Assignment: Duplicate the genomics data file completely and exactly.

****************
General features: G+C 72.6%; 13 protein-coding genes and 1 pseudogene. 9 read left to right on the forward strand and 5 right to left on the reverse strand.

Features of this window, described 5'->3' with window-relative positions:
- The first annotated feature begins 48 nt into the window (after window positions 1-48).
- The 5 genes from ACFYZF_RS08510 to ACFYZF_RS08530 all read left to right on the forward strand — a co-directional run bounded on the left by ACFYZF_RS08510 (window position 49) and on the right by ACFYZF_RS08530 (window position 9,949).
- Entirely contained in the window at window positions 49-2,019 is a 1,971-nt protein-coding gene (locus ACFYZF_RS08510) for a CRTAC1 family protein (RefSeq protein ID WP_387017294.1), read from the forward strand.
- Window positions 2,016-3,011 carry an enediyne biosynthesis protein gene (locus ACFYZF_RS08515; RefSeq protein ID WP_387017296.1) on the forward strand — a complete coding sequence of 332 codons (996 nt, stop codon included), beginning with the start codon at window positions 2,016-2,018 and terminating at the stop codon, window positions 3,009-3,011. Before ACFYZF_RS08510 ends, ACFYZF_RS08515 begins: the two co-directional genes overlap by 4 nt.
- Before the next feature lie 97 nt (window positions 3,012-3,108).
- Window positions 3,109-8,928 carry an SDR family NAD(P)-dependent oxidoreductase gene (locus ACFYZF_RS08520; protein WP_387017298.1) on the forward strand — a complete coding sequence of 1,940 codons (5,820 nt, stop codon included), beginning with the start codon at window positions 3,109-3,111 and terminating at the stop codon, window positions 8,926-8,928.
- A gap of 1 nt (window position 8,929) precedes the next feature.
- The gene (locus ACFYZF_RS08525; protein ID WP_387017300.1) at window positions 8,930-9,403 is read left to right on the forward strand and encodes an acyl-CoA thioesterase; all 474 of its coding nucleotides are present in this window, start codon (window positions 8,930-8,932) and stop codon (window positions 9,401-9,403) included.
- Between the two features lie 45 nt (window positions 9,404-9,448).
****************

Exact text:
General features: G+C 72.6%; 13 protein-coding genes and 1 pseudogene. 9 read left to right on the forward strand and 5 right to left on the reverse strand.

Features of this window, described 5'->3' with window-relative positions:
- The first annotated feature begins 48 nt into the window (after window positions 1-48).
- The 5 genes from ACFYZF_RS08510 to ACFYZF_RS08530 all read left to right on the forward strand — a co-directional run bounded on the left by ACFYZF_RS08510 (window position 49) and on the right by ACFYZF_RS08530 (window position 9,949).
- Entirely contained in the window at window positions 49-2,019 is a 1,971-nt protein-coding gene (locus ACFYZF_RS08510) for a CRTAC1 family protein (RefSeq protein ID WP_387017294.1), read from the forward strand.
- Window positions 2,016-3,011 carry an enediyne biosynthesis protein gene (locus ACFYZF_RS08515; RefSeq protein ID WP_387017296.1) on the forward strand — a complete coding sequence of 332 codons (996 nt, stop codon included), beginning with the start codon at window positions 2,016-2,018 and terminating at the stop codon, window positions 3,009-3,011. Before ACFYZF_RS08510 ends, ACFYZF_RS08515 begins: the two co-directional genes overlap by 4 nt.
- Before the next feature lie 97 nt (window positions 3,012-3,108).
- Window positions 3,109-8,928 carry an SDR family NAD(P)-dependent oxidoreductase gene (locus ACFYZF_RS08520; protein WP_387017298.1) on the forward strand — a complete coding sequence of 1,940 codons (5,820 nt, stop codon included), beginning with the start codon at window positions 3,109-3,111 and terminating at the stop codon, window positions 8,926-8,928.
- A gap of 1 nt (window position 8,929) precedes the next feature.
- The gene (locus ACFYZF_RS08525; protein ID WP_387017300.1) at window positions 8,930-9,403 is read left to right on the forward strand and encodes an acyl-CoA thioesterase; all 474 of its coding nucleotides are present in this window, start codon (window positions 8,930-8,932) and stop codon (window positions 9,401-9,403) included.
- Between the two features lie 45 nt (window positions 9,404-9,448).